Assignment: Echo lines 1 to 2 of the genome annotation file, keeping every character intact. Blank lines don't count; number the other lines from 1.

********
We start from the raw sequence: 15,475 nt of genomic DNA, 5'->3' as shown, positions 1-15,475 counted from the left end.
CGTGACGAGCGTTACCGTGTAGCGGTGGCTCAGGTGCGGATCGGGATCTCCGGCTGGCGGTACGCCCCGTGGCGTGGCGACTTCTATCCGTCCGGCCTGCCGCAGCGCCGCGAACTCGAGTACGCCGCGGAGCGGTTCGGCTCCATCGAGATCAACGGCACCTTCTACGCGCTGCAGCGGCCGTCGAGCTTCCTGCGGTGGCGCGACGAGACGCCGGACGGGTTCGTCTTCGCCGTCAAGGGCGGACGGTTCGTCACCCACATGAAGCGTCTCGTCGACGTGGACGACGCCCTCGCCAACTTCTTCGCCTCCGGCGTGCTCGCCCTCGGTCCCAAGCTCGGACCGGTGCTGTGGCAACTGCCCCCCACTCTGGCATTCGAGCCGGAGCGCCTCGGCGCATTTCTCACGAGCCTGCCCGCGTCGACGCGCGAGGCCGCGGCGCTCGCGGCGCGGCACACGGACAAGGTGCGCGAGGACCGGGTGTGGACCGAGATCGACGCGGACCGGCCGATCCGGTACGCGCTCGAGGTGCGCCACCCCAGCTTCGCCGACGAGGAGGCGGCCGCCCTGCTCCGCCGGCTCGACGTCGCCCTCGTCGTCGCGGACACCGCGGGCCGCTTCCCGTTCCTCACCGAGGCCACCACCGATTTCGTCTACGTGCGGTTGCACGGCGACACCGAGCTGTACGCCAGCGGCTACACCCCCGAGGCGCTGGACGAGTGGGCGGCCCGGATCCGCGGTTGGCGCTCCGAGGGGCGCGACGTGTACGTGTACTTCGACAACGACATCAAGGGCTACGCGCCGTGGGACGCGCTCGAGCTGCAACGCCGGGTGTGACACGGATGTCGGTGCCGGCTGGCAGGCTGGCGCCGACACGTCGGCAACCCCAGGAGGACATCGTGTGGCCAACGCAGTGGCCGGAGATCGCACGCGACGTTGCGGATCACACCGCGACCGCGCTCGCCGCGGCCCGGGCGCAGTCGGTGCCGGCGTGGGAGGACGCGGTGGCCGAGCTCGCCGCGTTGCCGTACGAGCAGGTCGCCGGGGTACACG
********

We start from the raw sequence: 15,475 nt of genomic DNA, 5'->3' as shown, positions 1-15,475 counted from the left end.
CGTGACGAGCGTTACCGTGTAGCGGTGGCTCAGGTGCGGATCGGGATCTCCGGCTGGCGGTACGCCCCGTGGCGTGGCGACTTCTATCCGTCCGGCCTGCCGCAGCGCCGCGAACTCGAGTACGCCGCGGAGCGGTTCGGCTCCATCGAGATCAACGGCACCTTCTACGCGCTGCAGCGGCCGTCGAGCTTCCTGCGGTGGCGCGACGAGACGCCGGACGGGTTCGTCTTCGCCGTCAAGGGCGGACGGTTCGTCACCCACATGAAGCGTCTCGTCGACGTGGACGACGCCCTCGCCAACTTCTTCGCCTCCGGCGTGCTCGCCCTCGGTCCCAAGCTCGGACCGGTGCTGTGGCAACTGCCCCCCACTCTGGCATTCGAGCCGGAGCGCCTCGGCGCATTTCTCACGAGCCTGCCCGCGTCGACGCGCGAGGCCGCGGCGCTCGCGGCGCGGCACACGGACAAGGTGCGCGAGGACCGGGTGTGGACCGAGATCGACGCGGACCGGCCGATCCGGTACGCGCTCGAGGTGCGCCACCCCAGCTTCGCCGACGAGGAGGCGGCCGCCCTGCTCCGCCGGCTCGACGTCGCCCTCGTCGTCGCGGACACCGCGGGCCGCTTCCCGTTCCTCACCGAGGCCACCACCGATTTCGTCTACGTGCGGTTGCACGGCGACACCGAGCTGTACGCCAGCGGCTACACCCCCGAGGCGCTGGACGAGTGGGCGGCCCGGATCCGCGGTTGGCGCTCCGAGGGGCGCGACGTGTACGTGTACTTCGACAACGACATCAAGGGCTACGCGCCGTGGGACGCGCTCGAGCTGCAACGCCGGGTGTGACACGGATGTCGGTGCCGGCTGGCAGGCTGGCGCCGACACGTCGGCAACCCCAGGAGGACATCGTGTGGCCAACGCAGTGGCCGGAGATCGCACGCGACGTTGCGGATCACACCGCGACCGCGCTCGCCGCGGCCCGGGCGCAGTCGGTGCCGGCGTGGGAGGACGCGGTGGCCGAGCTCGCCGCGTTGCCGTACGAGCAGGTCGCCGGGGTACACG